|Gallaher in 1905 during the Original All Blacks' tour.|
|Full name||David Gallaher|
|Date of birth||30 October 1873|
|Place of birth||Ramelton, County Donegal, Ireland|
|Date of death||4 October 1917(aged 43)|
|Place of death||Passchendaele, Belgium|
|Height||1.83 m (6 ft 0 in)|
|Weight||84 kg (13.2 st)|
|Rugby union career|
|New Zealand No.||97|
|Years||Club / team|
|Years||Club / team||Caps||(points)|
|Years||Club / team||Caps||(points)|
David "Dave" Gallaher (30 October 1873 – 4 October 1917) was a New Zealand rugby union footballer, best known as the captain of "The Originals" that toured Europe and North America in 1905 and 1906 – the first New Zealand national rugby union team to be known as the All Blacks. Gallaher was born in Ramelton, Ireland, but emigrated to New Zealand with his family as a child. After moving to Auckland, he initially played rugby for Parnell club, but in 1895 joined Ponsonby RFC. He was first selected to represent Auckland in 1896.
In 1901 Gallaher enlisted to fight in the Second Boer War, and served in served in the Transvaal, Orange Free State and Cape Colony before returning to New Zealand in August 1902. He continued to play for Ponsonby and Auckland, and was eventually selected for the New Zealand side that toured Australia in 1903. On that tour Gallaher played in New Zealand's first ever Test match – against Australia in Sydney. The following year he played against the touring British Isles side, and was subsequently selected for the historic tour of the British Isles, France, and North America that New Zealand conducted in 1905 and 1906. Gallaher was appointed captain for the tour in which his team lost only one match – a famous and controversial loss to Wales. The team returned to New Zealand having scored 976 points and having conceded only 59.
Gallaher retired from playing rugby on his return from tour, but did become a coach and selector. He was a New Zealand selector between 1907 and 1914. Although exempt from conscription, in 1916 Gallaher enlisted to fight in the First World War. He served with the Auckland Infantry Regiment of the New Zealand Expeditionary Force, and in 1917 was deployed to Europe. Gallaher was killed by shrapnel at the Battle of Passchendaele, and is buried at Nine Elms British Cemetery, Belgium.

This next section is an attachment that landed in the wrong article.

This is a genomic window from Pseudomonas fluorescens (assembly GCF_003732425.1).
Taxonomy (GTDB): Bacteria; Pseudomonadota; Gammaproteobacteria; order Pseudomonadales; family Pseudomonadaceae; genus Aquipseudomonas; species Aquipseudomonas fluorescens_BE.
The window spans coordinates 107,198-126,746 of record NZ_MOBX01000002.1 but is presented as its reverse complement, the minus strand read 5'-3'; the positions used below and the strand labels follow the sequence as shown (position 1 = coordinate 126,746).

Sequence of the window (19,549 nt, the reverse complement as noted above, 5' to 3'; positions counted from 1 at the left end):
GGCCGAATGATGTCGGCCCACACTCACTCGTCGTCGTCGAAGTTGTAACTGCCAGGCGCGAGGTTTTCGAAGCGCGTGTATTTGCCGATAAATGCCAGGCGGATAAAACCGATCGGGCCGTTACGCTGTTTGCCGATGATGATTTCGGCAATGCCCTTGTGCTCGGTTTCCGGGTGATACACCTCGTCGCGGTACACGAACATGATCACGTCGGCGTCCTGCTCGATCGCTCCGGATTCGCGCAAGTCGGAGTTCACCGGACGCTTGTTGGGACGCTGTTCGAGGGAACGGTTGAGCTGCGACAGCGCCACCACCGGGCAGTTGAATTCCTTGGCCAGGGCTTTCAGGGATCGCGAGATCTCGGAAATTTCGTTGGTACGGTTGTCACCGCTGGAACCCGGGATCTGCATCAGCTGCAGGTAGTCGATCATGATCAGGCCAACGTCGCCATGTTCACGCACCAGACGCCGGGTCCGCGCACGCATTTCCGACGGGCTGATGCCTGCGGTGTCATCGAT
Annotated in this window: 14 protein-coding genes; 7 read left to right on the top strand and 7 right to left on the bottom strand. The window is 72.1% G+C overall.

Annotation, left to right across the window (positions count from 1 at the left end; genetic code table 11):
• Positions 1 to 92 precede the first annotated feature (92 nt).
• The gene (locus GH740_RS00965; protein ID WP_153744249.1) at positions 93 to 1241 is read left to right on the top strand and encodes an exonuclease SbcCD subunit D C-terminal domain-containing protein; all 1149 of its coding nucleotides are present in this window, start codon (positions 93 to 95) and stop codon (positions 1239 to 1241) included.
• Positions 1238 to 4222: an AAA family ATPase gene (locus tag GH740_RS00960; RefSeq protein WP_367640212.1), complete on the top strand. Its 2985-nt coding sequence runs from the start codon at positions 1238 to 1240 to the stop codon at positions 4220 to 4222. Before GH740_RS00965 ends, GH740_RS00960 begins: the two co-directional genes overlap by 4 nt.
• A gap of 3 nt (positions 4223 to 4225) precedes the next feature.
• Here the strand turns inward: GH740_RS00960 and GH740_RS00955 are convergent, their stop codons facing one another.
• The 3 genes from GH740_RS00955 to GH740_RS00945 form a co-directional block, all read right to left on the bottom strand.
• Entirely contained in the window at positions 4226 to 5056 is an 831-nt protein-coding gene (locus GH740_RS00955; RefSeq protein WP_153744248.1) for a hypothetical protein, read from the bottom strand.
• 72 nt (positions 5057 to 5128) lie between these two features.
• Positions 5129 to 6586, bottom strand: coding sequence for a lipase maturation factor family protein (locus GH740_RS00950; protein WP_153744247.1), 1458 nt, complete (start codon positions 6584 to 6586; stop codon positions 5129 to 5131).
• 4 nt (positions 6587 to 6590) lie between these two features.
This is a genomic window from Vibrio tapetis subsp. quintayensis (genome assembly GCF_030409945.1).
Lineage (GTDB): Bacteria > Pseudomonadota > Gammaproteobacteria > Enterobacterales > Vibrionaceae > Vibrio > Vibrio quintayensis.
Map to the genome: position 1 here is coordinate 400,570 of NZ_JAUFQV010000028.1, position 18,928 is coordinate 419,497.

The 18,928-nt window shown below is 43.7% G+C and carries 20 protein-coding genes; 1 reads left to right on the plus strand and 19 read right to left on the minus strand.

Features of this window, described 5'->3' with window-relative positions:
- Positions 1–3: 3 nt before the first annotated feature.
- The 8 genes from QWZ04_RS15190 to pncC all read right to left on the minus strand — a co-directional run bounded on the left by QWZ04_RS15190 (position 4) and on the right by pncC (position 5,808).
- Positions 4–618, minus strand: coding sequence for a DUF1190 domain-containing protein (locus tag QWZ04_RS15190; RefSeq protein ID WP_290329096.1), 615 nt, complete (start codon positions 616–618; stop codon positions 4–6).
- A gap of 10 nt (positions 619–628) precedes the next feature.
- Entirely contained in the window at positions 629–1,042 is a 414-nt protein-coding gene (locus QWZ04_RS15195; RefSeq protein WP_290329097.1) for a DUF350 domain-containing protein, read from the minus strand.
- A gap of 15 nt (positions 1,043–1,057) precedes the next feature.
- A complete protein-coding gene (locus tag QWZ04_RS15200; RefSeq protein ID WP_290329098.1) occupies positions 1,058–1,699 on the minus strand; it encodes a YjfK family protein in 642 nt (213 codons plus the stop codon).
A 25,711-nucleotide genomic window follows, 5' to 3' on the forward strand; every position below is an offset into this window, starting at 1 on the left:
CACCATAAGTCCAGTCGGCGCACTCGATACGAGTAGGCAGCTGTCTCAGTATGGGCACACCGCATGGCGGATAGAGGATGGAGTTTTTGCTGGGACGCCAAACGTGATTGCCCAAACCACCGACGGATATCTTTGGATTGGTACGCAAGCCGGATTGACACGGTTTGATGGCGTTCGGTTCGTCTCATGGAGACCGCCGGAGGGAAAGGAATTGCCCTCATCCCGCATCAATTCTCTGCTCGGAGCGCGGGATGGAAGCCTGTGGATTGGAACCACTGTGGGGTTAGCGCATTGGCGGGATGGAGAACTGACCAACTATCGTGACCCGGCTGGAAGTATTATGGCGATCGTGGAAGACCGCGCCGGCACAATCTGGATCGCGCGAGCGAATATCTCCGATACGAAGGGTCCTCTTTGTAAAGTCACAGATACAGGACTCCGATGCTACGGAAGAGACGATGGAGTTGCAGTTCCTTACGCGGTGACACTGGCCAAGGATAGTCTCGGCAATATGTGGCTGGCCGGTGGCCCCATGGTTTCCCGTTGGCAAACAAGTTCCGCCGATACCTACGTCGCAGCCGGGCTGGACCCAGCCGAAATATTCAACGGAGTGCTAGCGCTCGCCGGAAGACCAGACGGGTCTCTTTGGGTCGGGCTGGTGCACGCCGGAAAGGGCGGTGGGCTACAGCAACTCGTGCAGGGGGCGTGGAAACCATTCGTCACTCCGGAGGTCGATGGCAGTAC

A number of memorials exist in Gallaher's honour, including the Gallaher Shield for the premier Auckland club championship, the Dave Gallaher Trophy contested between the national teams of France and New Zealand, the Dave Gallaher Memorial Park near his birthplace in Ireland, and a statue of him outside Eden Park in Auckland.
David Gallagher (later Gallaher) was born at Ramelton, County Donegal, Ireland, on 30 October 1873, the son of James Henry Gallagher (1812–94), a shopkeeper who was 69 at the time and his wife, Maria Hardy McCloskie (1844–87) who was 29 at the time and a teacher. James was a widower and had two sons from his first marriage. David was baptised in the First Ramelton Meeting House on 8 January 1874. He was the seventh of fourteen children that his parents produced (three of which died in infancy), Joseph (1867), Maria (known as Molly, 1870), Thomas (1872), William (1875), Oswald (1876) and James Patrick(1878–80).
In May 1878 the Gallaghers mother, father and six children sailed from Belfast 1888 on the Lady Jocelyn in the second party of emigrants for George Vesey Stewart's Special Settlement at Katikati in the Bay of Plenty, New Zealand. One infant brother, James Patrick who was eight weeks old and sickly was left at home. On arriving in New Zealand, the family altered the spelling of their name from Gallagher to Gallaher to avoid confusion over spelling and pronunciation.
It had initially been hoped that James would be employed as the agent for the Donegal Knitting Company in New Zealand but their patron Lord Hill died unexpectedly and his successor did not support the initiative. The poor quality land was insufficient to make a living from. Maria soon became the chief breadwinner after she obtained a position teaching for £2 a week at the new No.2 school on Beach Road.
Four more children were born to the couple in Katikati: George (1879), twins Henry Fletcher (1881–24 April 1917) and Charles Canning (1881–1950), and Douglas Wallace (1883–3 June 1916).